Canadian Journal of Infectious Diseases and Medical Microbiology

Canadian Journal of Infectious Diseases and Medical Microbiology / 2000 / Article

Original Article | Open Access

Volume 11 |Article ID 393194 | https://doi.org/10.1155/2000/393194

Geoffrey Taylor, Maureen Buchanan-Chell, Teresa Kirkland, Margaret McKenzie, Rhoda Wiens, "Long Term Trends in the Occurrence of Nosocomial Blood Stream Infection", Canadian Journal of Infectious Diseases and Medical Microbiology, vol. 11, Article ID 393194, 5 pages, 2000. https://doi.org/10.1155/2000/393194

Long Term Trends in the Occurrence of Nosocomial Blood Stream Infection

Abstract

OBJECTIVE: To determine trends in the occurrence of nosocomial blood stream infection at the University of Alberta Hospital.METHODS: A prospective survey of nosocomial blood stream infection was conducted; cases from August 1986 to December 1996 were reviewed. Cases were detected by a review of positive blood cultures reported by the microbiology laboratory. Centers for Disease Control and Prevention definitions of nosocomial infection were used to categorize isolates as nosocomial, community acquired or contaminant.RESULTS: There were 2389 cases; primary bacteremia was the most common source (57%), followed by urinary tract, respiratory tract and surgical site sources (10% each). The nosocomial blood steam infection rate rose progressively from 6.0/1000 admissions and 4.59/10,000 patient days in 1986 to 11.2/1000 admissions and 14.31/10,000 days in 1996 (P<0.01); 48% of the total increase in rate occurred between 1995 and 1996. Significant increases occurred between 1986 and 1996 in primary infections (from 3.2 to 7.5/1000 admissions, P<0.01) and infections from all secondary sources (from 2.5 to 3.8/1000 admissions, P=0.01). Coagulase-negative staphylococci (27%), Staphylococcus aureus (19%) and enterococci (9%) were the most common microbial causes. Aerobic Gram-negative bacilli accounted for 28% and candida for 6%. Coagulase-negative staphylococci, enterococci and candida all became more prevalent as causes of infection over the study period.CONCLUSIONS: The nosocomial blood stream infection rate in the hospital has nearly doubled in the past 10 years, largely due to increased primary bacteremia.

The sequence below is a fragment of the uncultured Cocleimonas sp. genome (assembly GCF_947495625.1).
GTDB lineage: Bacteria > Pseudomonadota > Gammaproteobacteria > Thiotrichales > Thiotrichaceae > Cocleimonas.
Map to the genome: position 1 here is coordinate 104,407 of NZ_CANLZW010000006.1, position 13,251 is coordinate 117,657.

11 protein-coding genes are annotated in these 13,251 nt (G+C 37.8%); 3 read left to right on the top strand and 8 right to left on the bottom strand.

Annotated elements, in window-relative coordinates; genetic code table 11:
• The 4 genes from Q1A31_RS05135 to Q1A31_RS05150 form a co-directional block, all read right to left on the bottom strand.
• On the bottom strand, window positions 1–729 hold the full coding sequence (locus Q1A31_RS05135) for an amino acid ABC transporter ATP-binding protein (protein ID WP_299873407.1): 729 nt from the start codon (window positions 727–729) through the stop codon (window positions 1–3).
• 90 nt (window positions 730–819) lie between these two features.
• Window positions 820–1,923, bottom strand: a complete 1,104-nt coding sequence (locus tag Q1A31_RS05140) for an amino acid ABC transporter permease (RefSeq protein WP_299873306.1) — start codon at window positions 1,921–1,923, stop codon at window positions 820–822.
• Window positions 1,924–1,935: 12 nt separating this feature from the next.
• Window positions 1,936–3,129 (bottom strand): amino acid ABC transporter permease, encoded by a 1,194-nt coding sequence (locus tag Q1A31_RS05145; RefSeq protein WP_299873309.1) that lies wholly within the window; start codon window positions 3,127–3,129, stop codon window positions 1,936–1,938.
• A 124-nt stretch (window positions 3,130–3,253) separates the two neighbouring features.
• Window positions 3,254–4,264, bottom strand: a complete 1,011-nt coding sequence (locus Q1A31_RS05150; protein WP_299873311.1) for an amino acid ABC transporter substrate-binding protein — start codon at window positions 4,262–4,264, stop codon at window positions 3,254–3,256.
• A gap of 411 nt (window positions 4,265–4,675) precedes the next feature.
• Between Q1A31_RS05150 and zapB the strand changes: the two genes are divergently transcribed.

Copyright © 2000 Hindawi Publishing Corporation. This is an open access article distributed under the Creative Commons Attribution License, which permits unrestricted use, distribution, and reproduction in any medium, provided the original work is properly cited.


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